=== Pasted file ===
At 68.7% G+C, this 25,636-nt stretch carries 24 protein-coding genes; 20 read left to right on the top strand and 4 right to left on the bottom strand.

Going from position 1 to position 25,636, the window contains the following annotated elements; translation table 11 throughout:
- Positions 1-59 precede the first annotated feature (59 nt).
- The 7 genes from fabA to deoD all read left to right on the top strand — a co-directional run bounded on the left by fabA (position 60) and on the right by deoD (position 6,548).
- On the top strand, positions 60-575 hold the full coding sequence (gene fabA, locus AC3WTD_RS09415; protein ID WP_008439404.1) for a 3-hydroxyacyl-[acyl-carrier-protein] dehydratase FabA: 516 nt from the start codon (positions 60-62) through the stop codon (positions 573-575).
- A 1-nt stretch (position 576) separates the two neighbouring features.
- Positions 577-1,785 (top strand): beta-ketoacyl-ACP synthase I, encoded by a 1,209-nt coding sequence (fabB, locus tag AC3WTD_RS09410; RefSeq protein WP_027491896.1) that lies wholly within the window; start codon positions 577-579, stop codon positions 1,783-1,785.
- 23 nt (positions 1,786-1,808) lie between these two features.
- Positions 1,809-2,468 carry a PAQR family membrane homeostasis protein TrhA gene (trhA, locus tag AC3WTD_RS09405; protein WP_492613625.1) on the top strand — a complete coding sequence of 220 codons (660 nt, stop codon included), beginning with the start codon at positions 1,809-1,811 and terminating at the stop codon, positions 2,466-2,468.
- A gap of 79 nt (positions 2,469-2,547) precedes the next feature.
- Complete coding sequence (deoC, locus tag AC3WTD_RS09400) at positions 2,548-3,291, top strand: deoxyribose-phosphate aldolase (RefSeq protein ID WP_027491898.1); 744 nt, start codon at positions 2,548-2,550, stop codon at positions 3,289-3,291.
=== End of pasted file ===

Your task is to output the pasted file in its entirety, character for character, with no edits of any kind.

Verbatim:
At 68.7% G+C, this 25,636-nt stretch carries 24 protein-coding genes; 20 read left to right on the top strand and 4 right to left on the bottom strand.

Going from position 1 to position 25,636, the window contains the following annotated elements; translation table 11 throughout:
- Positions 1-59 precede the first annotated feature (59 nt).
- The 7 genes from fabA to deoD all read left to right on the top strand — a co-directional run bounded on the left by fabA (position 60) and on the right by deoD (position 6,548).
- On the top strand, positions 60-575 hold the full coding sequence (gene fabA, locus AC3WTD_RS09415; protein ID WP_008439404.1) for a 3-hydroxyacyl-[acyl-carrier-protein] dehydratase FabA: 516 nt from the start codon (positions 60-62) through the stop codon (positions 573-575).
- A 1-nt stretch (position 576) separates the two neighbouring features.
- Positions 577-1,785 (top strand): beta-ketoacyl-ACP synthase I, encoded by a 1,209-nt coding sequence (fabB, locus tag AC3WTD_RS09410; RefSeq protein WP_027491896.1) that lies wholly within the window; start codon positions 577-579, stop codon positions 1,783-1,785.
- 23 nt (positions 1,786-1,808) lie between these two features.
- Positions 1,809-2,468 carry a PAQR family membrane homeostasis protein TrhA gene (trhA, locus tag AC3WTD_RS09405; protein WP_492613625.1) on the top strand — a complete coding sequence of 220 codons (660 nt, stop codon included), beginning with the start codon at positions 1,809-1,811 and terminating at the stop codon, positions 2,466-2,468.
- A gap of 79 nt (positions 2,469-2,547) precedes the next feature.
- Complete coding sequence (deoC, locus tag AC3WTD_RS09400) at positions 2,548-3,291, top strand: deoxyribose-phosphate aldolase (RefSeq protein ID WP_027491898.1); 744 nt, start codon at positions 2,548-2,550, stop codon at positions 3,289-3,291.